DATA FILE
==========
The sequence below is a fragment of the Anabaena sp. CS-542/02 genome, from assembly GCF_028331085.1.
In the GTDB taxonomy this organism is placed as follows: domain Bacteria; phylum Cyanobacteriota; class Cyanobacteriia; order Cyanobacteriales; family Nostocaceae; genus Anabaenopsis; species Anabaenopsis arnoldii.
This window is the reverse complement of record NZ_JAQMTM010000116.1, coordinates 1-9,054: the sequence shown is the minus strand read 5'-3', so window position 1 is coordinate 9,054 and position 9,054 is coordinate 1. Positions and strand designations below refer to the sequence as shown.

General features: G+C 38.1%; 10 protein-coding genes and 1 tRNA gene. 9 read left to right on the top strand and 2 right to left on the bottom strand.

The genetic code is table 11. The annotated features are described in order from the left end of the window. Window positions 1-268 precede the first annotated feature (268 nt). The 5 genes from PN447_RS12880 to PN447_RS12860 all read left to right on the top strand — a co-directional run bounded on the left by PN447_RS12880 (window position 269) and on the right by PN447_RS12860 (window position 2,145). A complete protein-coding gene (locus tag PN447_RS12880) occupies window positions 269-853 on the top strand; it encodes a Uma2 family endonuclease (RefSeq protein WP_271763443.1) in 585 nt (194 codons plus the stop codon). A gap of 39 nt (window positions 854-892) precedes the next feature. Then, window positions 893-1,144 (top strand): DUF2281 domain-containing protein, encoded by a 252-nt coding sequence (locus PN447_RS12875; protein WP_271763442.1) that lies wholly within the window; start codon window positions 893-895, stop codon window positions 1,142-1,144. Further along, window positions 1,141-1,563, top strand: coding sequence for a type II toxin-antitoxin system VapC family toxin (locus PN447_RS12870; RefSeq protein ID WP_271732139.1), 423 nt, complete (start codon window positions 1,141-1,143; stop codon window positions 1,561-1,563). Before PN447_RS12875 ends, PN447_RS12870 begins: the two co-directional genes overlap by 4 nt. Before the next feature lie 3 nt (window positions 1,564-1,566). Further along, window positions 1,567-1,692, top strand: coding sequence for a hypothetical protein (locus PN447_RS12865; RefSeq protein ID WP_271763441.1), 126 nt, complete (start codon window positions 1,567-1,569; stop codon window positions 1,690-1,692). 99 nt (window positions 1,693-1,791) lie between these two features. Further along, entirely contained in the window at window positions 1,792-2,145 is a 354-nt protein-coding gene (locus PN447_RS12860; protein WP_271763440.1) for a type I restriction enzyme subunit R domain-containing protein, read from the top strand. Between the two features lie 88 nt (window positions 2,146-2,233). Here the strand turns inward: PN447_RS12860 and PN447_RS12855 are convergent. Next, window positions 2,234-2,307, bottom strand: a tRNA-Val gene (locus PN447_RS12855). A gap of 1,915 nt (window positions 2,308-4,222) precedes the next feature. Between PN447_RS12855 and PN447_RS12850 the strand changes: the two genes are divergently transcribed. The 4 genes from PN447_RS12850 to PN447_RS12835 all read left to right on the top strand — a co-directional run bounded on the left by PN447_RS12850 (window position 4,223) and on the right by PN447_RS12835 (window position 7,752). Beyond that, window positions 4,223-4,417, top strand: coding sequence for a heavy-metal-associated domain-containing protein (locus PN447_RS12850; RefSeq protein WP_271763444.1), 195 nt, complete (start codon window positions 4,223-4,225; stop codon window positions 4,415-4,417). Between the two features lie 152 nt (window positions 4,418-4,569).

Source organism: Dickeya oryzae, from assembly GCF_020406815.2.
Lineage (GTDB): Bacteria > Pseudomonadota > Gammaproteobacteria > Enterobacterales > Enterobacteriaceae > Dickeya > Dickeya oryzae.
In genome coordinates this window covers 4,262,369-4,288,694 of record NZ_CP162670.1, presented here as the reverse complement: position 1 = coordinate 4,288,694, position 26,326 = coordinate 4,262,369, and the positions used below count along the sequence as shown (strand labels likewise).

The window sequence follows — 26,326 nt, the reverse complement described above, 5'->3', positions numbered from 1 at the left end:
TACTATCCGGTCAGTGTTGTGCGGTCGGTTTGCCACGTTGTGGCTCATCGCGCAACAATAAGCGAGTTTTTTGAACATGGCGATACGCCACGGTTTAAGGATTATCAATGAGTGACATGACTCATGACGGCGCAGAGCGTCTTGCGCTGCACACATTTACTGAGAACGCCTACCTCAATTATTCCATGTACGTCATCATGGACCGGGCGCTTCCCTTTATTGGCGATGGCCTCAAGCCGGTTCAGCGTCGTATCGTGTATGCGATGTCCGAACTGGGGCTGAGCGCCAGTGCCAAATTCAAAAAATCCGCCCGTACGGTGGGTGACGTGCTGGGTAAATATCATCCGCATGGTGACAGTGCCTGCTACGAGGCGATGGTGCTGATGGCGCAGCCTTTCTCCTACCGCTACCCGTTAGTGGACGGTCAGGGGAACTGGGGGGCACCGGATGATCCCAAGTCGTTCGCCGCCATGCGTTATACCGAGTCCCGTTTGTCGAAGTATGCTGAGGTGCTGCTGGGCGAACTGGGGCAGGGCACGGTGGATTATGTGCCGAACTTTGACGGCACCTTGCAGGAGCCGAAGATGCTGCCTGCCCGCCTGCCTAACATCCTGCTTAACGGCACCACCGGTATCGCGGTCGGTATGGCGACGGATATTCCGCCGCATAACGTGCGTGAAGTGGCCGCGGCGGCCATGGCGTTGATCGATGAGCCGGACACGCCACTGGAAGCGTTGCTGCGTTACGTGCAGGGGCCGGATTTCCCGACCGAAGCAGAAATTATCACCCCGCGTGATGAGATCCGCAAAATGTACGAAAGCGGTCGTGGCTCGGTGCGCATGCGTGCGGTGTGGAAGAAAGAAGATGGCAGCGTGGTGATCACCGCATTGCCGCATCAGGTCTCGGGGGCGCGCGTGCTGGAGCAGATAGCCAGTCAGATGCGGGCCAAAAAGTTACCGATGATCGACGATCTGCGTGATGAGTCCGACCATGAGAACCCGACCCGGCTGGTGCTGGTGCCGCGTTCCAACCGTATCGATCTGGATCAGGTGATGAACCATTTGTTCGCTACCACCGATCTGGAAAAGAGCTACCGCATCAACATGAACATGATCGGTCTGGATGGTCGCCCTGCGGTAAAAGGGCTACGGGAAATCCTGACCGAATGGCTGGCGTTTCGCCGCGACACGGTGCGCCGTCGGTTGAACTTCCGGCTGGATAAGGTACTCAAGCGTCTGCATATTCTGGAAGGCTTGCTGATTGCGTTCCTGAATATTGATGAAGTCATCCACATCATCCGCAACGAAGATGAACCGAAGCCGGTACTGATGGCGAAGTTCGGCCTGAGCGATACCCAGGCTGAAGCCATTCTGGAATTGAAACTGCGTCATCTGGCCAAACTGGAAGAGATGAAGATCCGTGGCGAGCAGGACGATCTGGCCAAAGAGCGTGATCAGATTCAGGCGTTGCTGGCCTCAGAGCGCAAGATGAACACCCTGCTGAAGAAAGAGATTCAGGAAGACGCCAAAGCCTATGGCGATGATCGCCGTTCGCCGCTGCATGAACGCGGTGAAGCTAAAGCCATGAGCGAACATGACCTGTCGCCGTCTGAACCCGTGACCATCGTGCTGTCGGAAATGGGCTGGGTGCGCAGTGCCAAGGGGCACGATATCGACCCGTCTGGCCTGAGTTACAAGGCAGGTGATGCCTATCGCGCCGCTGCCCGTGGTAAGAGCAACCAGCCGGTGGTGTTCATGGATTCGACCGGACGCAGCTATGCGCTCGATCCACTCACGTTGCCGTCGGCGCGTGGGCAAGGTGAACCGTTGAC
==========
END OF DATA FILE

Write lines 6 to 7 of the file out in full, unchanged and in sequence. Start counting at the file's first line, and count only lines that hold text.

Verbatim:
Source organism: Dickeya oryzae, from assembly GCF_020406815.2.
Lineage (GTDB): Bacteria > Pseudomonadota > Gammaproteobacteria > Enterobacterales > Enterobacteriaceae > Dickeya > Dickeya oryzae.